Catholic Bishops announce new Child Protection initiatives
13 June 2001
Appointment of Lay Director of New Child Protection Office
At their three-day Summer Meeting in Maynooth this week, the Irish Bishops’ Conference announced the establishment of a new Child Protection Office. The Director of the Office will be Mr Paul Bailey, a native of Dublin, who has been working as Dublin Regional Administrator of the Society of St Vincent De Paul. Mr Bailey was the President of the Irish Association of Care Workers from 1998 to 2001 and his former appointments include General Manager/Director of the Los Angeles Society for Homeless Boys and Deputy Director of Oberstown Boys Centre, Lusk, Co Dublin. He was also a Social Care Worker with Oberstown Girls Centre, Lusk and Trinity House School, Lusk. Mr Bailey will take up his appointment in July. The Child Protection Office will liase with Church, voluntary and statutory bodies concerned with child protection issues in Ireland and abroad, and provide a back- up service and support to the Bishops’ Committee on Child Protection.
Bishops’ Committee on Child Protection
The Conference also announced the establishment of the Bishops’ Committee on Child Protection. This is essentially a re-structuring and amalgamation of the Bishops Advisory Committee on Child Abuse established in 1994, and the Bishops’ Committee on Child Abuse established in 1999. The new Committee will be chaired by Bishop Eamonn Walsh. The Conference has mandated the Committee to commission (in co-operation with the Conference of Religious of Ireland – CORI) a review of the Report Child Sexual Abuse: Framework for a Church Response which was published in January 1996.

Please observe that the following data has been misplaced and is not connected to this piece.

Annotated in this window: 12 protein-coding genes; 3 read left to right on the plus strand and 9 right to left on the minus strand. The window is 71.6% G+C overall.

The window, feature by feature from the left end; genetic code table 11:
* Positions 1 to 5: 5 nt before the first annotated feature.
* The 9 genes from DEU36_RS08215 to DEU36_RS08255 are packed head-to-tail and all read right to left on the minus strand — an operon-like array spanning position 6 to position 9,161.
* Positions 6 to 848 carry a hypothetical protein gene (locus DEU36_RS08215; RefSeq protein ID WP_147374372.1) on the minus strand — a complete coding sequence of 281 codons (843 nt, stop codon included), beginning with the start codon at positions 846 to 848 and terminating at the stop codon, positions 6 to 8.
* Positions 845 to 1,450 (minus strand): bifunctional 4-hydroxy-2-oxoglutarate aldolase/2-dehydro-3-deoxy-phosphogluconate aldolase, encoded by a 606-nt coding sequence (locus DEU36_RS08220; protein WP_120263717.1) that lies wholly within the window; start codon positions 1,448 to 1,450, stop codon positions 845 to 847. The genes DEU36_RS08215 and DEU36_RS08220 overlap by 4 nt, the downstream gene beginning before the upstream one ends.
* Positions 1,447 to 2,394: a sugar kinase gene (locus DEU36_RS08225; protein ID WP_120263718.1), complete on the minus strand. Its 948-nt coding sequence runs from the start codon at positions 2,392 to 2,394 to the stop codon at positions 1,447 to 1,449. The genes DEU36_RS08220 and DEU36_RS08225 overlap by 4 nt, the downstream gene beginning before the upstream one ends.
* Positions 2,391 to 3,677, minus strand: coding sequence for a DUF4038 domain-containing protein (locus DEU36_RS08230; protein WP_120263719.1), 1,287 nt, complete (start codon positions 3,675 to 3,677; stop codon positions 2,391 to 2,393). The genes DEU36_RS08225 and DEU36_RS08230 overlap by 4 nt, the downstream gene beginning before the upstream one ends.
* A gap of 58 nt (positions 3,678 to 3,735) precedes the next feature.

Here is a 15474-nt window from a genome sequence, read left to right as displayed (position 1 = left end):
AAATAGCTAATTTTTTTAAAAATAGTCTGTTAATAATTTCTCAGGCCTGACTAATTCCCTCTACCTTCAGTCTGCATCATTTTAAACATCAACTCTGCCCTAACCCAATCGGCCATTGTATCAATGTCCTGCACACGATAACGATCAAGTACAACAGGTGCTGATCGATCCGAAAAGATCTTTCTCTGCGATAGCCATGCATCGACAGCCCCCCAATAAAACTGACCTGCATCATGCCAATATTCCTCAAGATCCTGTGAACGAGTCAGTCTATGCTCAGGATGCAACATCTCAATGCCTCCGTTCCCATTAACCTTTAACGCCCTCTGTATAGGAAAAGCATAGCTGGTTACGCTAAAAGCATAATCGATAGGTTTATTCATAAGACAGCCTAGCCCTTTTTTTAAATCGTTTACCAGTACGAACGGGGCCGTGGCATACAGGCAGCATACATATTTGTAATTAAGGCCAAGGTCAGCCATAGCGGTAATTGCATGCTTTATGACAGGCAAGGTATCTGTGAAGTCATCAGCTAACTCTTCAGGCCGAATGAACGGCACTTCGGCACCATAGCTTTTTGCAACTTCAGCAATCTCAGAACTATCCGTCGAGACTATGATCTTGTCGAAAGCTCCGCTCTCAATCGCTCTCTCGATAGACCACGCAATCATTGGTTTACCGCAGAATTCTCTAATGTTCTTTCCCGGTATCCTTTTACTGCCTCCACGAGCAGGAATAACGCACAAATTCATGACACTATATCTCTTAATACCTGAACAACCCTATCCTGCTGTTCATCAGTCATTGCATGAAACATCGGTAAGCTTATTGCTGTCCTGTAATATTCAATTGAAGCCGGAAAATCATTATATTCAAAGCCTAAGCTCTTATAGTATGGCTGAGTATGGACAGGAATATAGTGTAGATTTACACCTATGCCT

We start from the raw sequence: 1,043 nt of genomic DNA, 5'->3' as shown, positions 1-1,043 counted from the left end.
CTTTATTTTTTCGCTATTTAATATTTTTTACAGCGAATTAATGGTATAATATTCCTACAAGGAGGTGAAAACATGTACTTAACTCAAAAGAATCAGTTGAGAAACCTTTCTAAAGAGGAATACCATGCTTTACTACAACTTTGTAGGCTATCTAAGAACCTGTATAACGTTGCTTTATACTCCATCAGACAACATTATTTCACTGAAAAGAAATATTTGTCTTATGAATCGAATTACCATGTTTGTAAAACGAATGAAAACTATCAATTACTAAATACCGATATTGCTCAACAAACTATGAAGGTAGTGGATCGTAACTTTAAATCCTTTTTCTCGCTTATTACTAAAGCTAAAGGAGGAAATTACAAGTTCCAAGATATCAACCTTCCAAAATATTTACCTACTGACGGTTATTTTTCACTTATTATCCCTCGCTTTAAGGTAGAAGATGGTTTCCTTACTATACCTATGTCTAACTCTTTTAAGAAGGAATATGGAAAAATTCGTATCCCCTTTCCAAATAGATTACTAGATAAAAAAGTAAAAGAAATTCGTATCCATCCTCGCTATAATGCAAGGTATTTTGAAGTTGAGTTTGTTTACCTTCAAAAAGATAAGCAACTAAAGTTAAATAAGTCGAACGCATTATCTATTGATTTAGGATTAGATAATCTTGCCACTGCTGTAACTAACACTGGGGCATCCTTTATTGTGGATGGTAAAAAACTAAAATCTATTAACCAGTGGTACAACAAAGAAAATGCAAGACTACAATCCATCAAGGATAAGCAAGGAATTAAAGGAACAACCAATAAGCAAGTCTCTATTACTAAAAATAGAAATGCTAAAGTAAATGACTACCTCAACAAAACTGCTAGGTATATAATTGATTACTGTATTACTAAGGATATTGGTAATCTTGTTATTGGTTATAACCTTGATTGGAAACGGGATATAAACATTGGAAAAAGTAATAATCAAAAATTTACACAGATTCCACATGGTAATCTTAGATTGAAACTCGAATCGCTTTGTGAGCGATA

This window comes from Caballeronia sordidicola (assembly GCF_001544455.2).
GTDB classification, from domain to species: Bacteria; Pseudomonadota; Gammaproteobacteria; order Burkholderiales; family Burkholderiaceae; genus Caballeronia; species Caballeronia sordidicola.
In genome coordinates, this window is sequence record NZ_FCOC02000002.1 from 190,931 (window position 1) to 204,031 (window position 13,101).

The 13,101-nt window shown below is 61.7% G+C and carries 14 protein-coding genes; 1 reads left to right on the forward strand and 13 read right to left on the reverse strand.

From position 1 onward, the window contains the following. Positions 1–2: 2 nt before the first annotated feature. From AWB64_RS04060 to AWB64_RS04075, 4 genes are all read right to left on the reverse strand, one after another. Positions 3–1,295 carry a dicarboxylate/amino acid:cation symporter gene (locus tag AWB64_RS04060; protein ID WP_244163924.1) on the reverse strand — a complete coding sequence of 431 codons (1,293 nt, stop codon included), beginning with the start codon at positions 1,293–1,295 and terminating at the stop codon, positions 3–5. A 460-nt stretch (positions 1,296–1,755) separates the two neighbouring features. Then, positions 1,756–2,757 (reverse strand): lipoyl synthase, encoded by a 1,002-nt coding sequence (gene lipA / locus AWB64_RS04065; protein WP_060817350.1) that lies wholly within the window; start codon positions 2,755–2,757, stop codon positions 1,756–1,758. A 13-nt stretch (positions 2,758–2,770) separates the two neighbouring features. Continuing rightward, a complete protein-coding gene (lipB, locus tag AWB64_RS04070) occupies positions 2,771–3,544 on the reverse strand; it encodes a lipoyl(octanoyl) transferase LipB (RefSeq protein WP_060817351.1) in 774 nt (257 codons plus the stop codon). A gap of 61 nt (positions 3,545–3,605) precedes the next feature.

Research Project on Child Sexual Abuse
The Health Services Research Centre, Department of Psychology at the Royal College of Surgeons in Ireland, has been commissioned to conduct a research study on child sexual abuse. The overall aim of the study is to examine the broad impact of child sexual abuse by clergy and religious within an Irish context. Consultations will be sought with key informants ranging from those personally affected by child sexual abuse, through families and colleagues of the abused and abusers, to representatives of the clergy and the church laity more generally. The psychological effects of clerical and religious child sexual abuse will be studied together with the impact on faith and religious practice. The research in expected to result in a report to be published in early 2003.
Fr Martin Clarke 087 220 8044
Ms Brenda Drumm 087 233 7797